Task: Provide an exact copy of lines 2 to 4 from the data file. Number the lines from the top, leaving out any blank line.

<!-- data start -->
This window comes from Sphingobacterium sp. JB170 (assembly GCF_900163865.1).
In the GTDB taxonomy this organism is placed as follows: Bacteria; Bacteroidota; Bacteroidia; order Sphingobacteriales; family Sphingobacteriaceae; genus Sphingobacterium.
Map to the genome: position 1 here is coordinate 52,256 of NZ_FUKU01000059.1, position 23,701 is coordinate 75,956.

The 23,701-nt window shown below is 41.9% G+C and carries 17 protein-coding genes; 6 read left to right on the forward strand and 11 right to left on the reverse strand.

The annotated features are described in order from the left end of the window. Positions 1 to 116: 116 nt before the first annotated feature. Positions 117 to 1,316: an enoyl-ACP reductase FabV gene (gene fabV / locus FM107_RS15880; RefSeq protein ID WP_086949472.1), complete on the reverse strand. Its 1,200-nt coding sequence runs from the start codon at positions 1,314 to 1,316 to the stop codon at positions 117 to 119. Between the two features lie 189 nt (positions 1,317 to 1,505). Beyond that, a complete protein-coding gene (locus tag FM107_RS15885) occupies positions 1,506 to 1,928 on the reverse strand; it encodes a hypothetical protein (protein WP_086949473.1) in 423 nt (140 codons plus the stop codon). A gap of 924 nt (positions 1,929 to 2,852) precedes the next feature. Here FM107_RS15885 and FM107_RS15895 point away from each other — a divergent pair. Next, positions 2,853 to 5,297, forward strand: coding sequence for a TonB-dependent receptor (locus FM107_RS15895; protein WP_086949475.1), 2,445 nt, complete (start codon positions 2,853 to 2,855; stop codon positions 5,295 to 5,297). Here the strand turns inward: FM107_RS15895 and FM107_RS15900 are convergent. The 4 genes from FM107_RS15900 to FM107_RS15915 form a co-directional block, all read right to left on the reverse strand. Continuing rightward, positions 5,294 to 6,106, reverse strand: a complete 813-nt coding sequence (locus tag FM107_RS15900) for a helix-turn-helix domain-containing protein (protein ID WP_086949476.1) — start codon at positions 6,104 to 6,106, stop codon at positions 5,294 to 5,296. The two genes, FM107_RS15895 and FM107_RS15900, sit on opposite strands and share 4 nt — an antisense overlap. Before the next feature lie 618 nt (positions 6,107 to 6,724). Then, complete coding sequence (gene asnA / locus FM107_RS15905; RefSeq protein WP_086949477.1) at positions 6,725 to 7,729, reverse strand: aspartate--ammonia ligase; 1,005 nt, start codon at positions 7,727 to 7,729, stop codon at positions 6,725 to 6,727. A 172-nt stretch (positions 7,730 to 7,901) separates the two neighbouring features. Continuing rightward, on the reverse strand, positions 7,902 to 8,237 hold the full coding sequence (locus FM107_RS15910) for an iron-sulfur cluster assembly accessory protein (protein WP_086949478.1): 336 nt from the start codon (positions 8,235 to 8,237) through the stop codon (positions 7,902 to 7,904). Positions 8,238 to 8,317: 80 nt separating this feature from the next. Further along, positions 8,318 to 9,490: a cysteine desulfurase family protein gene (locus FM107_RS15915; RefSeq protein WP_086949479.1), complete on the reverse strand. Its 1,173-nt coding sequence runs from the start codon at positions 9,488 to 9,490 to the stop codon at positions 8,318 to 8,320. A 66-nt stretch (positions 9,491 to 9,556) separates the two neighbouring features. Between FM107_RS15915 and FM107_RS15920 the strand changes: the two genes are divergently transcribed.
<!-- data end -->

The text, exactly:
In the GTDB taxonomy this organism is placed as follows: Bacteria; Bacteroidota; Bacteroidia; order Sphingobacteriales; family Sphingobacteriaceae; genus Sphingobacterium.
Map to the genome: position 1 here is coordinate 52,256 of NZ_FUKU01000059.1, position 23,701 is coordinate 75,956.

The 23,701-nt window shown below is 41.9% G+C and carries 17 protein-coding genes; 6 read left to right on the forward strand and 11 right to left on the reverse strand.